Heckler and Koch offered further refined variants, known as the XM8-Rs, which were more visually similar to the earlier generation of G36-looking guns, to U.S. Special Operations Command for its Special Operations Forces Combat Assault Rifle (SCAR) program. The U.S. Navy, which was overseeing that effort, refused to accept the company's submission after its proposal package arrived five days after the deadline. The American subsidiary of Belgian gunmaker FN subsequently won that competition.
In 2007, the Army bowed to pressure, particularly from some members of Congress, to test the FN SCAR and Heckler and Koch HK 416 rifle, the latter of which is a derivative of the M16 pattern that used a gas piston instead of direct impingement, as potential new service rifles. The service also included some of the XM8s, which it still had in storage, in the tests.
The Army ultimately decided to stick with its existing M4 carbines, though the HK 416 became popular with U.S. special operations forces. The U.S. Marine Corps has also adopted versions in the infantry automatic rifle and designated marksman roles and is now looking to make it their standard infantry rifle. Special operators, as well as regular Army forces, have also now adopted designated marksman variants of the larger HK 417.
With the exception of Malaysia's PASKAL, no other country has adopted any variant of the XM8. Heckler and Koch has had greater success with its HK 416 and HK 417 product lines than it has with its G36, as well. The company did take lessons learned from all of these guns in developing its latest HK 433.
It's not clear if PASKAL has ever used its XM8s during actual operations, or how many it might still have in inventory in any configuration, either. Since 2010, it has conducted counter-piracy operations near Somalia and made deployments in support of the NATO-led coalition in Afghanistan. In 2015, the unit also deployed personnel as part of the response to the hijacking of the tanker MT Orkim Harmony in the South China Sea. In that case, the hijackers eventually abandoned the ship without harming any of the crew on board.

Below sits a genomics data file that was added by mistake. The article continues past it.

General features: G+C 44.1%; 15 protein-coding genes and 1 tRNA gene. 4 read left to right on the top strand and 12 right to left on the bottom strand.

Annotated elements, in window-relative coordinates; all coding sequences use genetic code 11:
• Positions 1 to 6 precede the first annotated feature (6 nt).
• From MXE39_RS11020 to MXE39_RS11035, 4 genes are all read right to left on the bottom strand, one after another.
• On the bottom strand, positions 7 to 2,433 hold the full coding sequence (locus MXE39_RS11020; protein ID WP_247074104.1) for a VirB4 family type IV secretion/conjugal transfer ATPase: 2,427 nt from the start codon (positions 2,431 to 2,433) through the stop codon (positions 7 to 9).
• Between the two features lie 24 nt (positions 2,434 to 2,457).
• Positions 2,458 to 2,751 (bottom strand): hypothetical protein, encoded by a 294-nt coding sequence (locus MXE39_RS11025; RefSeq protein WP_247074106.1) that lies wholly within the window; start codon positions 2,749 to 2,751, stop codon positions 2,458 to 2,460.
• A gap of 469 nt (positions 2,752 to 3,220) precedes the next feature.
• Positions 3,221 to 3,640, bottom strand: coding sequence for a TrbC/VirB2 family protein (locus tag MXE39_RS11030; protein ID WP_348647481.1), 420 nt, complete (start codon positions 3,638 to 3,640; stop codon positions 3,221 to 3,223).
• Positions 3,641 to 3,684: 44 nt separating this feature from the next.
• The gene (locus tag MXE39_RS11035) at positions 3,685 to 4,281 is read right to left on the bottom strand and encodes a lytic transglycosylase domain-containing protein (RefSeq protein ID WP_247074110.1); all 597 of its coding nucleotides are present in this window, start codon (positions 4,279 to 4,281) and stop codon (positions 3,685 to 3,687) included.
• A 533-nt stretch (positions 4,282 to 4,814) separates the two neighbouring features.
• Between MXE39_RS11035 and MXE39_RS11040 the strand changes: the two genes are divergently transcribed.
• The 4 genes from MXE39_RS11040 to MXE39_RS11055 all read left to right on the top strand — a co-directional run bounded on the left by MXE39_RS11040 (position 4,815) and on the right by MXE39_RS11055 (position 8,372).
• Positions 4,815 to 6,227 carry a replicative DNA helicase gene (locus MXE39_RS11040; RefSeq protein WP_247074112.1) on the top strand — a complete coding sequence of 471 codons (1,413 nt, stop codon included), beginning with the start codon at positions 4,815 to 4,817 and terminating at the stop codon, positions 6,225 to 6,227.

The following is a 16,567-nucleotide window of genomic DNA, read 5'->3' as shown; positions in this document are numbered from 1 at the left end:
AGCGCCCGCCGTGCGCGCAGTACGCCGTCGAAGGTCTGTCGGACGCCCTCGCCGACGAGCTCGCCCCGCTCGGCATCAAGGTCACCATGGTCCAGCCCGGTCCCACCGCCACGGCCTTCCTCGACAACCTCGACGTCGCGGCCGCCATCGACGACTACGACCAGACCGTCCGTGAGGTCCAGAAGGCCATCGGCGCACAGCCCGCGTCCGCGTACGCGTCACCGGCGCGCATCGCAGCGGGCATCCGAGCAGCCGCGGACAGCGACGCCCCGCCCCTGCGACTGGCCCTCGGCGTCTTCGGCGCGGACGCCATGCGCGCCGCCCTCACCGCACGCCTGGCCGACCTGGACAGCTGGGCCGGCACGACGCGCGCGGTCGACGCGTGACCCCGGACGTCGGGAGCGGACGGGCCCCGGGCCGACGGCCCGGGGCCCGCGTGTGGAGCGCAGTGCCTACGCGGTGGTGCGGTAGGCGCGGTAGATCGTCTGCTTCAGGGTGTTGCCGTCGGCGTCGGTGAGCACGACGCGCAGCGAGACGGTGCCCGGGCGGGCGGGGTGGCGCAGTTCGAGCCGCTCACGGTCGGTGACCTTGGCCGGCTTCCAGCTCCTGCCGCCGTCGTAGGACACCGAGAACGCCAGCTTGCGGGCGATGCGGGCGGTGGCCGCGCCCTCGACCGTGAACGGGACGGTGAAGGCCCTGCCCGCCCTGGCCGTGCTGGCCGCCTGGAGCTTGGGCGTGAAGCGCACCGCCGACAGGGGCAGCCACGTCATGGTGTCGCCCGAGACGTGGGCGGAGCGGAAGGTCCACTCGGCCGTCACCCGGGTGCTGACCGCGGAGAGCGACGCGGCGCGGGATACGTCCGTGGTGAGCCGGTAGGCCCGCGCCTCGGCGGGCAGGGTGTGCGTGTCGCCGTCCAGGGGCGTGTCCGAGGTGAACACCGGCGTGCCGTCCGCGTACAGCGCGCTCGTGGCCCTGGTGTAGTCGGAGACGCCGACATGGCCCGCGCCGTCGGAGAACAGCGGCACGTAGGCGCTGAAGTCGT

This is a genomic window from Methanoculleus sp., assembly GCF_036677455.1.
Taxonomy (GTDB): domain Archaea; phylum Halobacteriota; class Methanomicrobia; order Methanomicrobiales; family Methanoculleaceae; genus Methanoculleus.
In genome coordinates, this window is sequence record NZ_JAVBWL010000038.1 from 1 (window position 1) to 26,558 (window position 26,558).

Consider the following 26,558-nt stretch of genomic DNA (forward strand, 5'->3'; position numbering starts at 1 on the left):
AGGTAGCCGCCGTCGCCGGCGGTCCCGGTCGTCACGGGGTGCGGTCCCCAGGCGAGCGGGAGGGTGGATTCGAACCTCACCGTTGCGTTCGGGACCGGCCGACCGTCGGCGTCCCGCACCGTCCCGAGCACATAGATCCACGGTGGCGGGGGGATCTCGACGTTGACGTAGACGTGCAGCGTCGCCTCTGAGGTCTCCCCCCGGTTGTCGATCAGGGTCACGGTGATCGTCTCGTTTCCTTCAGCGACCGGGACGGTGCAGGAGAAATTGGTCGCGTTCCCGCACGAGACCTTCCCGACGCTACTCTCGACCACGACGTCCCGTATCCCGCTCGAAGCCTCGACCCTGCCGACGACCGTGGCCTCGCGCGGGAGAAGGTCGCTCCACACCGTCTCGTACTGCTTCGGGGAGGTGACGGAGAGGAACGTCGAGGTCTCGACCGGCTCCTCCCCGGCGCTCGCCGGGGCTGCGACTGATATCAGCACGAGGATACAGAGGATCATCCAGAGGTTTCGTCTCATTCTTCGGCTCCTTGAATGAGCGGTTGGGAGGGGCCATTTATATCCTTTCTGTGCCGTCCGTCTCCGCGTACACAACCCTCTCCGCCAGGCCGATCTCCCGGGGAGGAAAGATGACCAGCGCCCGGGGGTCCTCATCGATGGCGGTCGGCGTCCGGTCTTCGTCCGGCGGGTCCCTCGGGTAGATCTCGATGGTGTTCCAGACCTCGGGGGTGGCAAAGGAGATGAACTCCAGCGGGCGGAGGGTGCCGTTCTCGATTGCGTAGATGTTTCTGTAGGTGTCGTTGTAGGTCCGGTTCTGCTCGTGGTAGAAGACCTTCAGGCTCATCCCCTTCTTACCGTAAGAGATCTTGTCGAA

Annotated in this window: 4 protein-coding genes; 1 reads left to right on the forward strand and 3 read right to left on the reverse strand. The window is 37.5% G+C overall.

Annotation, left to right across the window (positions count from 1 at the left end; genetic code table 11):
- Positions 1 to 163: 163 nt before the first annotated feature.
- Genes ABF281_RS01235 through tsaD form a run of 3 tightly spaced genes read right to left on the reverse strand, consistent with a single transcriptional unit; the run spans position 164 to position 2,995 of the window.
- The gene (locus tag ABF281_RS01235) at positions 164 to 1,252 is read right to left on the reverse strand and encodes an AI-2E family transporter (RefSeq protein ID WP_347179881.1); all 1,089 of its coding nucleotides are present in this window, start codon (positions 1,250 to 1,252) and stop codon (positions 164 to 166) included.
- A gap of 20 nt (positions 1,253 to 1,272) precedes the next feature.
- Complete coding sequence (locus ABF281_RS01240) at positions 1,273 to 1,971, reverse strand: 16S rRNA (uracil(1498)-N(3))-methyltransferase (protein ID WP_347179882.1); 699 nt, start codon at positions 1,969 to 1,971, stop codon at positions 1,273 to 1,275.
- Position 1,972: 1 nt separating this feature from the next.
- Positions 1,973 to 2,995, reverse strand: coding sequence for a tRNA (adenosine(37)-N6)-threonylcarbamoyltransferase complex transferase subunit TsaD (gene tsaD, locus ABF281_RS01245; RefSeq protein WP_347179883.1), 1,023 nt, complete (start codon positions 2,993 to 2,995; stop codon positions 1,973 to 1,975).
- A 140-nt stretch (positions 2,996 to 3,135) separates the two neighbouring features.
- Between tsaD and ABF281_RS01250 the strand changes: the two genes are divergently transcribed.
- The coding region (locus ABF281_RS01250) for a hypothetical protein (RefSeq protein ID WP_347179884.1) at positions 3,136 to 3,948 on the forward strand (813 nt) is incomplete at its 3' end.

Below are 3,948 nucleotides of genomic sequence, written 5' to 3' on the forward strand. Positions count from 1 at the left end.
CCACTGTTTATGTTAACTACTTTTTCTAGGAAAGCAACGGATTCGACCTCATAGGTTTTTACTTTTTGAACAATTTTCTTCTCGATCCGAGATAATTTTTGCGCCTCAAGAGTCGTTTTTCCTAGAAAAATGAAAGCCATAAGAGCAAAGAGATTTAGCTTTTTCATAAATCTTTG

The guns are also notably absent from 2018's PASKAL: The Movie. During the production of that film, some of the actors trained with PASKAL operators, including making a visit to the Lapang Sasar Abdul Samad shooting range at the unit's home base in the port city of Lumut. This is also notably the location where the video of the individual shooting the XM8 PDW, seen near the top of this story, was shot. That video was uploaded in 2018 and it's unclear if this was related to the filming of the movie or not.
Whatever the case, PASKAL's decision to adopt the various variants of the XM8, even on a limited level, is a fascinating epilogue to the story of a gun that once stood looked like it would be the future of U.S. Army infantry small arms.
After the publication of our story, Twitter user @amimJK let us know that the Malaysian Army Forces (MAF), as well as the Royal Malaysia Police (RMP), had trialed variants of the XM8 themselves in 2007. They also shared pictures from a local magazine at the time, showing variants in identical configurations to the ones that PASKAL operators were later seen carrying.
This makes it more likely than not that the naval special operators received these XM8s after those trials concluded and the MAF and the RMP both decided against adopting the guns. It's still not clear whether or not Heckler and Koch built entirely new weapons for these trials.